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I created a wcf service that serves up an image as a byte[]. I have it functioning fine, but I’m not that experienced with authentication and encryption in services. The client is going to be displaying the image in their site. They requested username and password authentication and some form of encryption, but they seem flexible if there is an easier option that works good. They will only be sending a few parameters in the call,

I’ve been modeling my attempt after this, but from what I’m seeing in wcf, it has to be over an SSL layer if you do it this way because there is no encryption for the plain text soap headers containing the username and pass. I would prefer not to go the SSL route unless it's necessary.

I read that I could use negotiateServiceCredential="false" for a one-way communication, but I'm not sure a one-shot security mode is what I'm looking for. I can't seem to find a tutorial or scenario example similar enough.

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1 Answer 1

up vote 1 down vote accepted

if anyone might be interested... I'm using this guy's solution to model off of link, and it seems to be working good.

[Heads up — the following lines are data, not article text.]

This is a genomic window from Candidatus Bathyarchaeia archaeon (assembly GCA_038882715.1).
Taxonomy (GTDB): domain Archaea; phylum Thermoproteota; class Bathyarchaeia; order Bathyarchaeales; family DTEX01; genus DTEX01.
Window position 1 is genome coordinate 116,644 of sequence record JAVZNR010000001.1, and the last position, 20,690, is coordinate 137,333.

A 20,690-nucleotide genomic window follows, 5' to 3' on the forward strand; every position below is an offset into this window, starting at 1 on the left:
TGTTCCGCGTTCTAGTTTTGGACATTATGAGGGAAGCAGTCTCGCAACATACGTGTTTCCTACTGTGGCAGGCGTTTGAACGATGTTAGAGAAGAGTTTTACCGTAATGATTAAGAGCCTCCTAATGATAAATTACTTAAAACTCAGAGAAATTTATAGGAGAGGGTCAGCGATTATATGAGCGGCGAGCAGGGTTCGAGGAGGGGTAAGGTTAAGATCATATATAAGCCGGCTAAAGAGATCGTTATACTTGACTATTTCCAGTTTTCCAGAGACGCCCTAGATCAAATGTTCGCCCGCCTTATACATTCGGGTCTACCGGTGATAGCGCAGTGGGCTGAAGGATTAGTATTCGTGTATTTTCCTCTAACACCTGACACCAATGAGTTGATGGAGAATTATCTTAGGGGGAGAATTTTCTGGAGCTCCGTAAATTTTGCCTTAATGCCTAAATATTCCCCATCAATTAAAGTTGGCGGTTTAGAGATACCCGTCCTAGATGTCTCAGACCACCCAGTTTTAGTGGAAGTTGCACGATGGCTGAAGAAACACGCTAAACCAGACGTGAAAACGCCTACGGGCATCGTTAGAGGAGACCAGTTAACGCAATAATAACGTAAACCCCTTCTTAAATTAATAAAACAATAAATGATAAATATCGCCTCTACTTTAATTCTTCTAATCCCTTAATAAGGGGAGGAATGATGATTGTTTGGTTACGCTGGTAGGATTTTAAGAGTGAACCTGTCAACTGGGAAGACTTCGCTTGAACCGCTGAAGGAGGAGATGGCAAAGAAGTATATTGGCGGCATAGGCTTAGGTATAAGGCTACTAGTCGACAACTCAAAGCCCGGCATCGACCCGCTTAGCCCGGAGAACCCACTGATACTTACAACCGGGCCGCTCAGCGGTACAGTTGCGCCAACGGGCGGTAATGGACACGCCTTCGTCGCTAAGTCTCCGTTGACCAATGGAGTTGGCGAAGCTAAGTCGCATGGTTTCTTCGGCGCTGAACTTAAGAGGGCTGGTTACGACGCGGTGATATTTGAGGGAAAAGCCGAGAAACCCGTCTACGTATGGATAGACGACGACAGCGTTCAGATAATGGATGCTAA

Basically, after reading some other posts on here, I got turned on to this book. Where I learned some more about how these services are generally setup. I decided on going with username & password authentication by creating my own validator class for the message security. This tag was a little tricky for me to figure out (in the web.config) but there is a lot out there to learn more about it:

<userNameAuthentication userNamePasswordValidationMode="Custom" customUserNamePasswordValidatorType="YourService.MyValidator, YourService" />

If you use username for message security WCF requires you to secure the transport with a certificate, in this case an SSL. This is because the credentials are passed in plain text. The plus is that SSL hardware accelerators allow for fast message transmission, and I'm attempting to transport large files to the client.

The solution I linked to is a good walkthrough for any newbs like myself. A really helpful part was learning how to make temporary certificates to use for testing purposes using MakeCert. Just run this in a cmd:

makecert -r -pe -n "CN= compaq-jzp37md0 " -b 01/01/2000 
-e 01/01/2050 -eku 1.3.6.1.5.5.7.3.1 -ss my -sr 
localMachine -sky exchange -sp "Microsoft RSA SChannel Cryptographic Provider" -sy 12

Where “compaq-jzp37md0” is the server name so you need to replace with your PC name

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If you could put a few details into your answer, in addition to the link, then I'll give you an up-vote. The information could be useful to others. If you don't want to do that, then nevermind. :) –  Jeffrey L Whitledge May 27 '11 at 17:52
    
hope that helps someone out there –  Precious Roy May 31 '11 at 13:56

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